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COVID-19 | What does using Bluetooth-enabled contact tracing app mean for us?

As more countries move along to develop contact tracing apps to track potential COVID infections between people, a question comes to mind – what does this mean for the average person? Will downloading the app sacrifice one’s privacy? 

• How does these contact tracing app work?

• What will these apps be tracking?

• What are the potential security implications and privacy concerns for users who download these apps?

• What are some tips to follow?

Niels Schweisshelm, Technical Program Manager, HackerOne shares them all:

How does these contact tracing apps work?

Contact tracing apps allow users to upload Covid-19 test results. It is then possible to leverage Bluetooth to determine with whom you have been in contact with; these individuals will then be notified of potential exposure to Covid-19. Additionally you will be notified if you have been in recent contact with individuals who tested positive for Covid-19.  

What will these apps be tracking?

Not only will these contact tracing apps track and store your location; they will also store PII such as names and phone numbers, as well as medical information. Last but not least these apps will track and store data about individuals you have been in contact with recently. These apps will cross-reference movement data from individuals with medical data to determine if you have been in contact with individuals that have tested positive for covid-19 and vice versa.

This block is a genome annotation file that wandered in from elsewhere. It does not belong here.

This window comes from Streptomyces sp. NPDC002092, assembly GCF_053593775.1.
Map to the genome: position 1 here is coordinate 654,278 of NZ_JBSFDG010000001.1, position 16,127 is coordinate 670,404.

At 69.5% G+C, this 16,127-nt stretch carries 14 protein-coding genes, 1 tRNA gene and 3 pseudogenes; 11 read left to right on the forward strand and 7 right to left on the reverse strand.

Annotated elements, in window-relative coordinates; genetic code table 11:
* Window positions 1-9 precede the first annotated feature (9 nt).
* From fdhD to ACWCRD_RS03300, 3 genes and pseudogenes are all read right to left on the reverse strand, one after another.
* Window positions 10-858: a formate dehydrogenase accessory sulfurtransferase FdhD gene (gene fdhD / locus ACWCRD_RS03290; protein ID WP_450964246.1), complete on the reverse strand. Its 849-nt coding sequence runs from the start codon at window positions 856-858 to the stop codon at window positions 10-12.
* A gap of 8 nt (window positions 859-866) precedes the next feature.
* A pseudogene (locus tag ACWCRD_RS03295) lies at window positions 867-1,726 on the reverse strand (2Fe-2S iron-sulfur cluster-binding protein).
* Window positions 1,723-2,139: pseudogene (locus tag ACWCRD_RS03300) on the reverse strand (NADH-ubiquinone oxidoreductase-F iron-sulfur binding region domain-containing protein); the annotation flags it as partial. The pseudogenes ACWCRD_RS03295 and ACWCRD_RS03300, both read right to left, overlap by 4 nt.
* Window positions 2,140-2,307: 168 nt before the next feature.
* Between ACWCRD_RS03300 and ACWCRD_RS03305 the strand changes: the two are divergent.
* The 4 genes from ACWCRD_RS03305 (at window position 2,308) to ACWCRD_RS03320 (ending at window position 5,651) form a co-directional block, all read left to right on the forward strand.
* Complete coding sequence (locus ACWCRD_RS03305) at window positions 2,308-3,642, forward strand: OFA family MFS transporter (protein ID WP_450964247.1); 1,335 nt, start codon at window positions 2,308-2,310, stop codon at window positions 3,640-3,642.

What are the potential security implications or privacy concerns for users who download these apps?

Data that will be used in contact tracing apps is immensely valuable for threat actors; having PII, location data and medical data belonging to an individual allows cyber criminals to set up elaborate spear phishing attacks that will be difficult to distinguish from legitimate medical information. Additionally governments storing and processing this data could use the data for different purposes; e.g. to verify if you have been in contact with interesting individuals or if you were in the vicinity of a crime scene around a certain time.

Are there any alternatives? Manual tracking devices perhaps?

There are alternatives currently out there such as Simmel. These non-centralised applications only allow local storage of sensitive medical and personal data until the user specifically enables the sharing functionality.  However, these alternatives are based on Bluetooth; so any vulnerability in the Bluetooth protocol or it’s implementation could still enable attackers to potentially access the sensitive data stored on the device. 

What are some advice to follow when using these apps?

Now is even more so the time to treat your mobile phone as you would treat a laptop or desktop PC. Always install the latest security patches, use secure pass codes to lock your device and use a device finder tool to locate and/or whip your phone after losing it. Also be careful which apps you install and what permissions you give those apps

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